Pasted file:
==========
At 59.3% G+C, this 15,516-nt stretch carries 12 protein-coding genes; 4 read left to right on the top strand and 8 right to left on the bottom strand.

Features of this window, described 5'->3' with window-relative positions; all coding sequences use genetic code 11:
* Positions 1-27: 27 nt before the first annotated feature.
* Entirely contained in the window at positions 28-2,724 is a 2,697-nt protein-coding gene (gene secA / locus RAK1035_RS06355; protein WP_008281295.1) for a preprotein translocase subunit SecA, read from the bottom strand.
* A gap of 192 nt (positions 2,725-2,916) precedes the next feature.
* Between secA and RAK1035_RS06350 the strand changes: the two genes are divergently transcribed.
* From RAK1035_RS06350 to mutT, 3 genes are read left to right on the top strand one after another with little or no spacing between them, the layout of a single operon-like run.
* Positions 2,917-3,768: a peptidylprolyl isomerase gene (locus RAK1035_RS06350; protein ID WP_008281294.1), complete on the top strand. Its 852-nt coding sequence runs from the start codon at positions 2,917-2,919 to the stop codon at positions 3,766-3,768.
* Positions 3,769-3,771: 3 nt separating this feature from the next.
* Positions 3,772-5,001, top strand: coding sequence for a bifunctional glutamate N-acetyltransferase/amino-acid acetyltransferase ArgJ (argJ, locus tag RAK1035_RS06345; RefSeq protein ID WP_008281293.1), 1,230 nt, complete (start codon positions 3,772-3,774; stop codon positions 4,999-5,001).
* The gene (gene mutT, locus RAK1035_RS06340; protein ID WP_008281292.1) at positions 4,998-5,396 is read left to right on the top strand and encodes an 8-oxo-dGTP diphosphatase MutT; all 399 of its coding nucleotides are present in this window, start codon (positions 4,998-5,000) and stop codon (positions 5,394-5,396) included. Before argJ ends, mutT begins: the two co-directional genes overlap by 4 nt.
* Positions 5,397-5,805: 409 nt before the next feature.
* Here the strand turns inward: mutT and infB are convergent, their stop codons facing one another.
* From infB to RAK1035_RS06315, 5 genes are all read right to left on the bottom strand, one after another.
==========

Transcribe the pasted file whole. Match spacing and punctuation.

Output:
At 59.3% G+C, this 15,516-nt stretch carries 12 protein-coding genes; 4 read left to right on the top strand and 8 right to left on the bottom strand.

Features of this window, described 5'->3' with window-relative positions; all coding sequences use genetic code 11:
* Positions 1-27: 27 nt before the first annotated feature.
* Entirely contained in the window at positions 28-2,724 is a 2,697-nt protein-coding gene (gene secA / locus RAK1035_RS06355; protein WP_008281295.1) for a preprotein translocase subunit SecA, read from the bottom strand.
* A gap of 192 nt (positions 2,725-2,916) precedes the next feature.
* Between secA and RAK1035_RS06350 the strand changes: the two genes are divergently transcribed.
* From RAK1035_RS06350 to mutT, 3 genes are read left to right on the top strand one after another with little or no spacing between them, the layout of a single operon-like run.
* Positions 2,917-3,768: a peptidylprolyl isomerase gene (locus RAK1035_RS06350; protein ID WP_008281294.1), complete on the top strand. Its 852-nt coding sequence runs from the start codon at positions 2,917-2,919 to the stop codon at positions 3,766-3,768.
* Positions 3,769-3,771: 3 nt separating this feature from the next.
* Positions 3,772-5,001, top strand: coding sequence for a bifunctional glutamate N-acetyltransferase/amino-acid acetyltransferase ArgJ (argJ, locus tag RAK1035_RS06345; RefSeq protein ID WP_008281293.1), 1,230 nt, complete (start codon positions 3,772-3,774; stop codon positions 4,999-5,001).
* The gene (gene mutT, locus RAK1035_RS06340; protein ID WP_008281292.1) at positions 4,998-5,396 is read left to right on the top strand and encodes an 8-oxo-dGTP diphosphatase MutT; all 399 of its coding nucleotides are present in this window, start codon (positions 4,998-5,000) and stop codon (positions 5,394-5,396) included. Before argJ ends, mutT begins: the two co-directional genes overlap by 4 nt.
* Positions 5,397-5,805: 409 nt before the next feature.
* Here the strand turns inward: mutT and infB are convergent, their stop codons facing one another.
* From infB to RAK1035_RS06315, 5 genes are all read right to left on the bottom strand, one after another.